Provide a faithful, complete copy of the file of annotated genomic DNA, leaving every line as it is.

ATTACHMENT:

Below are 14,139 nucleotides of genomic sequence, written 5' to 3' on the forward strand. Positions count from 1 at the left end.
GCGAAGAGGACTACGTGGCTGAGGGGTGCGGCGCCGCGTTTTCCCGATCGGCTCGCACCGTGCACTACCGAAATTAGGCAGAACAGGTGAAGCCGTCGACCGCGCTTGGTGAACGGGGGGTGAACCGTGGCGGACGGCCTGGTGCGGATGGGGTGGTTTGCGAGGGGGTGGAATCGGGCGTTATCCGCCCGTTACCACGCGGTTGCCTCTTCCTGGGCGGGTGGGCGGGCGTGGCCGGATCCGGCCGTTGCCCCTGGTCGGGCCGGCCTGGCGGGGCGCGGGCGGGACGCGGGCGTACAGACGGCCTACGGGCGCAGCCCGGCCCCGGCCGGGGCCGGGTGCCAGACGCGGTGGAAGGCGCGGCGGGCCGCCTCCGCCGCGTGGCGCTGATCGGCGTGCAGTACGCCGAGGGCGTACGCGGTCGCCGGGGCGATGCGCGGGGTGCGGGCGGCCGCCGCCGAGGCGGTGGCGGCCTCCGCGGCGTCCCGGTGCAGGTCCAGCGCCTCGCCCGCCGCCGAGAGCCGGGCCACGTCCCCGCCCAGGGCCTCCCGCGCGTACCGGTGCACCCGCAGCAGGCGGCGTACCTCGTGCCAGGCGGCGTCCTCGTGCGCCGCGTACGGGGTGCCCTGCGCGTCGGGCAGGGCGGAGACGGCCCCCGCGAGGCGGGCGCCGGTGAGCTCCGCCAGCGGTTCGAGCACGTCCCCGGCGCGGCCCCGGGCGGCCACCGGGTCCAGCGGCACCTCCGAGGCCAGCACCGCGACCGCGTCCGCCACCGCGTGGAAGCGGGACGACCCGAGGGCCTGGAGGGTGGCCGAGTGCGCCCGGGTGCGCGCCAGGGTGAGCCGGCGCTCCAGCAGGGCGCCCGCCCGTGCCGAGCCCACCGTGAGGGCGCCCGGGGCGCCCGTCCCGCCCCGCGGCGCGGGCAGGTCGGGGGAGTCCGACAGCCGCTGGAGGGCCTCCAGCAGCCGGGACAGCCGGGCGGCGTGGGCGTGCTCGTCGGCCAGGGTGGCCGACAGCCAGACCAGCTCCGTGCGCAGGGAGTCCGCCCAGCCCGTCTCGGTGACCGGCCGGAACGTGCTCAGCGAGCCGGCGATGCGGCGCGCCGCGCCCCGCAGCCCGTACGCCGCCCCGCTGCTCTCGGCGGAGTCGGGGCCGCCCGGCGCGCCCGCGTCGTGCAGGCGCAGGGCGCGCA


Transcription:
Below are 14,139 nucleotides of genomic sequence, written 5' to 3' on the forward strand. Positions count from 1 at the left end.
GCGAAGAGGACTACGTGGCTGAGGGGTGCGGCGCCGCGTTTTCCCGATCGGCTCGCACCGTGCACTACCGAAATTAGGCAGAACAGGTGAAGCCGTCGACCGCGCTTGGTGAACGGGGGGTGAACCGTGGCGGACGGCCTGGTGCGGATGGGGTGGTTTGCGAGGGGGTGGAATCGGGCGTTATCCGCCCGTTACCACGCGGTTGCCTCTTCCTGGGCGGGTGGGCGGGCGTGGCCGGATCCGGCCGTTGCCCCTGGTCGGGCCGGCCTGGCGGGGCGCGGGCGGGACGCGGGCGTACAGACGGCCTACGGGCGCAGCCCGGCCCCGGCCGGGGCCGGGTGCCAGACGCGGTGGAAGGCGCGGCGGGCCGCCTCCGCCGCGTGGCGCTGATCGGCGTGCAGTACGCCGAGGGCGTACGCGGTCGCCGGGGCGATGCGCGGGGTGCGGGCGGCCGCCGCCGAGGCGGTGGCGGCCTCCGCGGCGTCCCGGTGCAGGTCCAGCGCCTCGCCCGCCGCCGAGAGCCGGGCCACGTCCCCGCCCAGGGCCTCCCGCGCGTACCGGTGCACCCGCAGCAGGCGGCGTACCTCGTGCCAGGCGGCGTCCTCGTGCGCCGCGTACGGGGTGCCCTGCGCGTCGGGCAGGGCGGAGACGGCCCCCGCGAGGCGGGCGCCGGTGAGCTCCGCCAGCGGTTCGAGCACGTCCCCGGCGCGGCCCCGGGCGGCCACCGGGTCCAGCGGCACCTCCGAGGCCAGCACCGCGACCGCGTCCGCCACCGCGTGGAAGCGGGACGACCCGAGGGCCTGGAGGGTGGCCGAGTGCGCCCGGGTGCGCGCCAGGGTGAGCCGGCGCTCCAGCAGGGCGCCCGCCCGTGCCGAGCCCACCGTGAGGGCGCCCGGGGCGCCCGTCCCGCCCCGCGGCGCGGGCAGGTCGGGGGAGTCCGACAGCCGCTGGAGGGCCTCCAGCAGCCGGGACAGCCGGGCGGCGTGGGCGTGCTCGTCGGCCAGGGTGGCCGACAGCCAGACCAGCTCCGTGCGCAGGGAGTCCGCCCAGCCCGTCTCGGTGACCGGCCGGAACGTGCTCAGCGAGCCGGCGATGCGGCGCGCCGCGCCCCGCAGCCCGTACGCCGCCCCGCTGCTCTCGGCGGAGTCGGGGCCGCCCGGCGCGCCCGCGTCGTGCAGGCGCAGGGCGCGCA